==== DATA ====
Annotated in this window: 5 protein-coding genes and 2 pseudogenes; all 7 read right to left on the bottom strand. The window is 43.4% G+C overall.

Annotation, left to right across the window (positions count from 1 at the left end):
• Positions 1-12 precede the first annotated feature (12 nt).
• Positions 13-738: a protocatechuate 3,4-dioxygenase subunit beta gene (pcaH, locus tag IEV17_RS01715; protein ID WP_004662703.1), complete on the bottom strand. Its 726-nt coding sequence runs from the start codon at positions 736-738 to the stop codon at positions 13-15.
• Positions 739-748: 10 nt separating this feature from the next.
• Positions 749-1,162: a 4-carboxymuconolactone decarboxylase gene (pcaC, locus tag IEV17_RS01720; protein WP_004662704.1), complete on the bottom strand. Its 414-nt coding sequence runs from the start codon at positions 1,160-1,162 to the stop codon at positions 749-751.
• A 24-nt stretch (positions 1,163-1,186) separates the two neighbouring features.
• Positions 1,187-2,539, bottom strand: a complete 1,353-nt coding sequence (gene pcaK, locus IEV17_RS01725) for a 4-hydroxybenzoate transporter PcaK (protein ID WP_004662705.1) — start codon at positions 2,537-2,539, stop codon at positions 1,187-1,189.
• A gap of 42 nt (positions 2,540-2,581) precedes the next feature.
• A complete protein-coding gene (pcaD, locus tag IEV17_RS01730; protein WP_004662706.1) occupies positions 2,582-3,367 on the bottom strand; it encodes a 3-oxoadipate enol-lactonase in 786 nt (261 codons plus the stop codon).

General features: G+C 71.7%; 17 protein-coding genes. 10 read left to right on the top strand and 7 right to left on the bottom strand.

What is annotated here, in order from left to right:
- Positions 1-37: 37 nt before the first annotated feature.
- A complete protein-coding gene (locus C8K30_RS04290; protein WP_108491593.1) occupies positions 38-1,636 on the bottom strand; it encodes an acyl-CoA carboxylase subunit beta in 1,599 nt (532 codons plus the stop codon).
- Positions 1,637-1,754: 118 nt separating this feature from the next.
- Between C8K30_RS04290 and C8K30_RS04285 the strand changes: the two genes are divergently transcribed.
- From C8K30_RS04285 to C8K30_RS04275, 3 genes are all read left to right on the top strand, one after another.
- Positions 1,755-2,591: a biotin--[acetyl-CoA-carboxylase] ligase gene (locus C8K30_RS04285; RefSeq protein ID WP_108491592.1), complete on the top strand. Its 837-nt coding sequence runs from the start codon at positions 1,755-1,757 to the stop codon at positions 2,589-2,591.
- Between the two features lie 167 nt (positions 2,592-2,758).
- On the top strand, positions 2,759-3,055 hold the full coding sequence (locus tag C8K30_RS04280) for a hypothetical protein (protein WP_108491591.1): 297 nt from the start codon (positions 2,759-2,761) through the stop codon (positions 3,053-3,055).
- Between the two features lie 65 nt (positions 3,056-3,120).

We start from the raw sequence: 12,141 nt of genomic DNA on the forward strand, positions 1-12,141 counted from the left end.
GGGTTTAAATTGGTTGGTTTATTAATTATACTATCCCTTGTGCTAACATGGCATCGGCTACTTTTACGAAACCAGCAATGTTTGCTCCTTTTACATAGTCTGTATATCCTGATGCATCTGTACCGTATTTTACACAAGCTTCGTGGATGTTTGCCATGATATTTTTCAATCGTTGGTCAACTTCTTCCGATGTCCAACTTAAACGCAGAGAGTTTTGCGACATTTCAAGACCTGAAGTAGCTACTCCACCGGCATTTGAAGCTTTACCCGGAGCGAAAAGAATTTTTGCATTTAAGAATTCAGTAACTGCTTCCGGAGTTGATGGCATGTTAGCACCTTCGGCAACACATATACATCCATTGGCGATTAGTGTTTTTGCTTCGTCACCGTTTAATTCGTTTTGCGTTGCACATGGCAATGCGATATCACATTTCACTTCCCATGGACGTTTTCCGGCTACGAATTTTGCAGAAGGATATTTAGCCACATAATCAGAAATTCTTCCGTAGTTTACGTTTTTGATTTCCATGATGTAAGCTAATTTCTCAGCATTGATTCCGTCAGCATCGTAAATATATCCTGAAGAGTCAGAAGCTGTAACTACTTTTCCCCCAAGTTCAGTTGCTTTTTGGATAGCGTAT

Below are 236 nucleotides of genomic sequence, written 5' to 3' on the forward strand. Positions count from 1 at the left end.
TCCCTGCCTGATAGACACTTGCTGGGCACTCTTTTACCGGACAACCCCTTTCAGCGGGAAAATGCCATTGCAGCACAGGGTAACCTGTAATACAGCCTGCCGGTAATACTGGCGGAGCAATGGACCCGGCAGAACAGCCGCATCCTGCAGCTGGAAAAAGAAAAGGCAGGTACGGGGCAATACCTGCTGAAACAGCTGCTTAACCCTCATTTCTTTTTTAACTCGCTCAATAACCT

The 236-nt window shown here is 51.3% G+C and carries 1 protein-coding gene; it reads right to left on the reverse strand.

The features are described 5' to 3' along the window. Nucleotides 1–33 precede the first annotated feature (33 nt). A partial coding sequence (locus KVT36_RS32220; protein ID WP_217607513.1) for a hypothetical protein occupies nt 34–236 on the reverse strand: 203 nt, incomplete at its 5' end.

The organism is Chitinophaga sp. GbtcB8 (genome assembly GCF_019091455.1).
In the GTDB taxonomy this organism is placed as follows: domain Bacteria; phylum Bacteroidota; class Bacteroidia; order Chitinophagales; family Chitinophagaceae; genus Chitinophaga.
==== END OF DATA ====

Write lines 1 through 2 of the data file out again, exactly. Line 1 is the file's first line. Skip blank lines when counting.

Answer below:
Annotated in this window: 5 protein-coding genes and 2 pseudogenes; all 7 read right to left on the bottom strand. The window is 43.4% G+C overall.

Annotation, left to right across the window (positions count from 1 at the left end):